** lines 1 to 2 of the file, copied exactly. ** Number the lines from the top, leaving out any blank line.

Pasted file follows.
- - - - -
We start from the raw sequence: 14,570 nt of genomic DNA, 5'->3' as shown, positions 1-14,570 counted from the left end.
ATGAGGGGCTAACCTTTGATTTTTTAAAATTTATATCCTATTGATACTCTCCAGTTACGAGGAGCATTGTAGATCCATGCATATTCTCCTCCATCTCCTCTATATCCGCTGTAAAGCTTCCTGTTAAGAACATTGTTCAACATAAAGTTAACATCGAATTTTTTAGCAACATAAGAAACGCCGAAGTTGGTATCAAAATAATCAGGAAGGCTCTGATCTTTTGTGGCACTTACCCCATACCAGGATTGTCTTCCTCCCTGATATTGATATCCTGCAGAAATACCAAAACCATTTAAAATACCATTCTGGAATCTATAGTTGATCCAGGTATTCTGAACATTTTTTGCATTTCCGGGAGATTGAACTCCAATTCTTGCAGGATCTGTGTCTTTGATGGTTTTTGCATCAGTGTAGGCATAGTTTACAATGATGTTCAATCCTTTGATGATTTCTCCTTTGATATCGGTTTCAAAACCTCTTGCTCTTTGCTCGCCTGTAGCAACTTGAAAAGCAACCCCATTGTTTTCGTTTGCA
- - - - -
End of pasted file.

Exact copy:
We start from the raw sequence: 14,570 nt of genomic DNA, 5'->3' as shown, positions 1-14,570 counted from the left end.
ATGAGGGGCTAACCTTTGATTTTTTAAAATTTATATCCTATTGATACTCTCCAGTTACGAGGAGCATTGTAGATCCATGCATATTCTCCTCCATCTCCTCTATATCCGCTGTAAAGCTTCCTGTTAAGAACATTGTTCAACATAAAGTTAACATCGAATTTTTTAGCAACATAAGAAACGCCGAAGTTGGTATCAAAATAATCAGGAAGGCTCTGATCTTTTGTGGCACTTACCCCATACCAGGATTGTCTTCCTCCCTGATATTGATATCCTGCAGAAATACCAAAACCATTTAAAATACCATTCTGGAATCTATAGTTGATCCAGGTATTCTGAACATTTTTTGCATTTCCGGGAGATTGAACTCCAATTCTTGCAGGATCTGTGTCTTTGATGGTTTTTGCATCAGTGTAGGCATAGTTTACAATGATGTTCAATCCTTTGATGATTTCTCCTTTGATATCGGTTTCAAAACCTCTTGCTCTTTGCTCGCCTGTAGCAACTTGAAAAGCAACCCCATTGTTTTCGTTTGCA